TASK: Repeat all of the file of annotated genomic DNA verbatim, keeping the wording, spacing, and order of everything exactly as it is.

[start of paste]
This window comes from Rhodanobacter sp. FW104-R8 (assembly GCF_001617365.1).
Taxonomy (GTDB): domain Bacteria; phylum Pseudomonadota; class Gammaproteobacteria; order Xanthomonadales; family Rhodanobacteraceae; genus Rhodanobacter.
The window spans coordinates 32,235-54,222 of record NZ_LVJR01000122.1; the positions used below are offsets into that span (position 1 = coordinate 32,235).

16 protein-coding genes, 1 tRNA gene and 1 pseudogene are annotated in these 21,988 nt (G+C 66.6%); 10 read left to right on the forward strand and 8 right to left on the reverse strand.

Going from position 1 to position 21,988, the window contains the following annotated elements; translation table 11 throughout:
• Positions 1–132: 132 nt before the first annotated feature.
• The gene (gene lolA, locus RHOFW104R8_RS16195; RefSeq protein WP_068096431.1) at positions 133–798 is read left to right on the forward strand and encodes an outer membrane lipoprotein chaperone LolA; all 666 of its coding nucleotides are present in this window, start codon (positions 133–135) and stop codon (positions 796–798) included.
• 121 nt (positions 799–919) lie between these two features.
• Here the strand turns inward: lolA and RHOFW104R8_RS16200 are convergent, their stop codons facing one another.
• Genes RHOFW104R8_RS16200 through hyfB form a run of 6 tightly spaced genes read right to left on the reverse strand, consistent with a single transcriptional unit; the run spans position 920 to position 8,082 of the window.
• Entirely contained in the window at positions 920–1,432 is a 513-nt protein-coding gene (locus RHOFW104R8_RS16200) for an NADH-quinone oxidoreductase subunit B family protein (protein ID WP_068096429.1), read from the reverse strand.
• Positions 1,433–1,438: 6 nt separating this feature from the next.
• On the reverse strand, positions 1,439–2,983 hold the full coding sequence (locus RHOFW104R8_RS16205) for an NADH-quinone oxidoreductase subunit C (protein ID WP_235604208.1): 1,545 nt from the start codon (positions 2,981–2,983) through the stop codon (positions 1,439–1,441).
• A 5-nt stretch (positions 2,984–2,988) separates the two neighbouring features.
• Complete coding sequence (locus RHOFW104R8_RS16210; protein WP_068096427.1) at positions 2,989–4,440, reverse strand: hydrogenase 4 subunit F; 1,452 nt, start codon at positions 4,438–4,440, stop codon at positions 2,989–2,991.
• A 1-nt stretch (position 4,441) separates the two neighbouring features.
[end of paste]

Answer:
This window comes from Rhodanobacter sp. FW104-R8 (assembly GCF_001617365.1).
Taxonomy (GTDB): domain Bacteria; phylum Pseudomonadota; class Gammaproteobacteria; order Xanthomonadales; family Rhodanobacteraceae; genus Rhodanobacter.
The window spans coordinates 32,235-54,222 of record NZ_LVJR01000122.1; the positions used below are offsets into that span (position 1 = coordinate 32,235).

16 protein-coding genes, 1 tRNA gene and 1 pseudogene are annotated in these 21,988 nt (G+C 66.6%); 10 read left to right on the forward strand and 8 right to left on the reverse strand.

Going from position 1 to position 21,988, the window contains the following annotated elements; translation table 11 throughout:
• Positions 1–132: 132 nt before the first annotated feature.
• The gene (gene lolA, locus RHOFW104R8_RS16195; RefSeq protein WP_068096431.1) at positions 133–798 is read left to right on the forward strand and encodes an outer membrane lipoprotein chaperone LolA; all 666 of its coding nucleotides are present in this window, start codon (positions 133–135) and stop codon (positions 796–798) included.
• 121 nt (positions 799–919) lie between these two features.
• Here the strand turns inward: lolA and RHOFW104R8_RS16200 are convergent, their stop codons facing one another.
• Genes RHOFW104R8_RS16200 through hyfB form a run of 6 tightly spaced genes read right to left on the reverse strand, consistent with a single transcriptional unit; the run spans position 920 to position 8,082 of the window.
• Entirely contained in the window at positions 920–1,432 is a 513-nt protein-coding gene (locus RHOFW104R8_RS16200) for an NADH-quinone oxidoreductase subunit B family protein (protein ID WP_068096429.1), read from the reverse strand.
• Positions 1,433–1,438: 6 nt separating this feature from the next.
• On the reverse strand, positions 1,439–2,983 hold the full coding sequence (locus RHOFW104R8_RS16205) for an NADH-quinone oxidoreductase subunit C (protein ID WP_235604208.1): 1,545 nt from the start codon (positions 2,981–2,983) through the stop codon (positions 1,439–1,441).
• A 5-nt stretch (positions 2,984–2,988) separates the two neighbouring features.
• Complete coding sequence (locus RHOFW104R8_RS16210; protein WP_068096427.1) at positions 2,989–4,440, reverse strand: hydrogenase 4 subunit F; 1,452 nt, start codon at positions 4,438–4,440, stop codon at positions 2,989–2,991.
• A 1-nt stretch (position 4,441) separates the two neighbouring features.